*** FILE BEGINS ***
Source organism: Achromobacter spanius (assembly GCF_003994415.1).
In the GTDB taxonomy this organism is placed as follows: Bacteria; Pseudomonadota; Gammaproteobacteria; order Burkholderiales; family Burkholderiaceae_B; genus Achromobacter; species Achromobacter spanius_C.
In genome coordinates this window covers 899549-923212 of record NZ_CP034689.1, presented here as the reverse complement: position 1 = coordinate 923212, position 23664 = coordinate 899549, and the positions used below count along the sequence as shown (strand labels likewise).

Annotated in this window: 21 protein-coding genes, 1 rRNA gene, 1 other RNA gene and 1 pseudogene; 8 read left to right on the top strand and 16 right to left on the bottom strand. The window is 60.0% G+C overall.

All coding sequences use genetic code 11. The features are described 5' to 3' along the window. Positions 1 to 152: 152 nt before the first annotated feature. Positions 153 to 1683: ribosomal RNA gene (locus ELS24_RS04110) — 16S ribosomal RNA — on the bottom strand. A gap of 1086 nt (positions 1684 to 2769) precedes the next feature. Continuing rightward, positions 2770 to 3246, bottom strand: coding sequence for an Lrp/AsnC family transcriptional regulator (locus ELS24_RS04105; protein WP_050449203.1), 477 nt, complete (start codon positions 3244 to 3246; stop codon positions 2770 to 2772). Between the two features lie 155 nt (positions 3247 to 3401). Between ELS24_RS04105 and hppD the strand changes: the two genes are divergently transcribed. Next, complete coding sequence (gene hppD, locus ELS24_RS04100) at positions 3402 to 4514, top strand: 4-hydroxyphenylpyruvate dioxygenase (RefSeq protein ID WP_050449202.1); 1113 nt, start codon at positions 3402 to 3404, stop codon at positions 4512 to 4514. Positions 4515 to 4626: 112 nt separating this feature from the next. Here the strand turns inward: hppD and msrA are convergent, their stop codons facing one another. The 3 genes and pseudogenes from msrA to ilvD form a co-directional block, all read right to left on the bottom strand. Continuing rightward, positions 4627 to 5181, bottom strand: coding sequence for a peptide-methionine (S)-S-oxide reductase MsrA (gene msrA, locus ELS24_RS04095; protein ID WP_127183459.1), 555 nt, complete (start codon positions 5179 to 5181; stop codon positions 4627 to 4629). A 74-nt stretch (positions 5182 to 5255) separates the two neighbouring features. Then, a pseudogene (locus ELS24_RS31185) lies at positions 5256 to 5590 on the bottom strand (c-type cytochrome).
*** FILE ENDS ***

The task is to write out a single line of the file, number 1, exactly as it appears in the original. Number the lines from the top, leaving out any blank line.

Source organism: Achromobacter spanius (assembly GCF_003994415.1).